Book Image

Linux Shell Scripting Essentials

By : Sinny Kumari, Khem Raj
Book Image

Linux Shell Scripting Essentials

By: Sinny Kumari, Khem Raj

Overview of this book

Table of Contents (15 chapters)
Linux Shell Scripting Essentials
Credits
About the Author
About the Reviewers
www.PacktPub.com
Preface
Index

Process scheduling priorities


During a process lifetime, it may need CPU and other resources to keep executing normally. We know that multiple processes are running simultaneously in a system and they may need a CPU to complete an operation. To share the available CPUs and resources, process scheduling is done so that each process gets a chance to make use of the CPU. When a process gets created, an initial priority value is set. Depending upon the priority value, the process gets the CPU time.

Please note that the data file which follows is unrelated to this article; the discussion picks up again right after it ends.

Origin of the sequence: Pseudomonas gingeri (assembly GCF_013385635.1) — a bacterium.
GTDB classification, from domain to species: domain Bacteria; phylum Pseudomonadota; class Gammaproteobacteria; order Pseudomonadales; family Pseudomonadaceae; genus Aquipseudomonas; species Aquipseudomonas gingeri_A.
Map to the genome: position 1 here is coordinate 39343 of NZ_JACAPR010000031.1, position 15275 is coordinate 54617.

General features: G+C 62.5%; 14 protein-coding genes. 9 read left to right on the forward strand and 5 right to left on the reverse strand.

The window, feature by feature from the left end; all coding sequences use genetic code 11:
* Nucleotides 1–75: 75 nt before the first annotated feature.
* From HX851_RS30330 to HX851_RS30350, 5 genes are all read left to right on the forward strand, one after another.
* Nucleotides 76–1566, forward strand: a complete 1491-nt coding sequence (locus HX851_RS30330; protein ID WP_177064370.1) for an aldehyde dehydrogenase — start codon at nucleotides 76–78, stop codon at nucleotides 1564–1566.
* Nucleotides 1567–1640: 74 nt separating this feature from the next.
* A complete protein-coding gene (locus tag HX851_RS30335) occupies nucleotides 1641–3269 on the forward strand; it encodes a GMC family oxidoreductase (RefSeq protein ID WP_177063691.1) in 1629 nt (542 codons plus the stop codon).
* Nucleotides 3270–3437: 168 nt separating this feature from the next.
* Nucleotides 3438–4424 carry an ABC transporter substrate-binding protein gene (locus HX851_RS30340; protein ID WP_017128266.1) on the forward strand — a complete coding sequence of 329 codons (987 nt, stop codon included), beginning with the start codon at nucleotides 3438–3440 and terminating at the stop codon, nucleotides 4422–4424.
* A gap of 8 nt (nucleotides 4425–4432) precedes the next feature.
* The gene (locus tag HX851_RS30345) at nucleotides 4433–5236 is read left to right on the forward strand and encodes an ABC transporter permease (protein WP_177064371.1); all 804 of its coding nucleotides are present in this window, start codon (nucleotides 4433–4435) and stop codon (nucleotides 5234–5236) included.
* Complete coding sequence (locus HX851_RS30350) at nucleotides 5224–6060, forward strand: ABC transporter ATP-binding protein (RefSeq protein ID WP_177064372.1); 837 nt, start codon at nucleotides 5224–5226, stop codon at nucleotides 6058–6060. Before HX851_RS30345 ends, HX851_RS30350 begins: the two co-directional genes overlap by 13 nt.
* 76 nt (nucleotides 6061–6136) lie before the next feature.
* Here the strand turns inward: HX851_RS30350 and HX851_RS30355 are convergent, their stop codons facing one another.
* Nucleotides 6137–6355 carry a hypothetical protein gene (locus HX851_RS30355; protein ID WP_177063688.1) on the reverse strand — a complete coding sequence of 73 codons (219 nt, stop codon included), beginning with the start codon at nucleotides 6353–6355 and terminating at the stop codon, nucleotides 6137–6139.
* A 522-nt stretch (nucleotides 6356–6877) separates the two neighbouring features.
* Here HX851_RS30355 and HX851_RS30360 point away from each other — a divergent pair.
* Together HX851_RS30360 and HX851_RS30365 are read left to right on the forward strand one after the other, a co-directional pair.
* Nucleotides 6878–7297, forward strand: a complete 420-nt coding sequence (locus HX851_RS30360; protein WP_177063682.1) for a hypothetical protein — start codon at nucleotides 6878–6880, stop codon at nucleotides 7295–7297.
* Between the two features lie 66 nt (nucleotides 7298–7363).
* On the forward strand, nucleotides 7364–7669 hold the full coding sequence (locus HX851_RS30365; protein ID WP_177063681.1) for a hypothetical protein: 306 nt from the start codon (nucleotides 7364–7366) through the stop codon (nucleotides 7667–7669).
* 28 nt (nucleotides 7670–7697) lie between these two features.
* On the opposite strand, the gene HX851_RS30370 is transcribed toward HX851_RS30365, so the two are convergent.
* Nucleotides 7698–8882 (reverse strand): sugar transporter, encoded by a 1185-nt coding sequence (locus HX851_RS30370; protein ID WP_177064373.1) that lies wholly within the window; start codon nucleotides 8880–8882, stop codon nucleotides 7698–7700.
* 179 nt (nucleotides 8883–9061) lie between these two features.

The process scheduling priority range is from -20 to 19. This value is also called a nice value. The lower the nice value, the higher is the scheduling priority of a process. So, the process with -20 will have the highest scheduling priority and the process with the nice value 19 will have the lowest scheduling priority.

To see the nice value of a process, the ps or top command can be used. The corresponding nice value of a process is available in the NI column:

$ ps -l

In the ps output, we can see...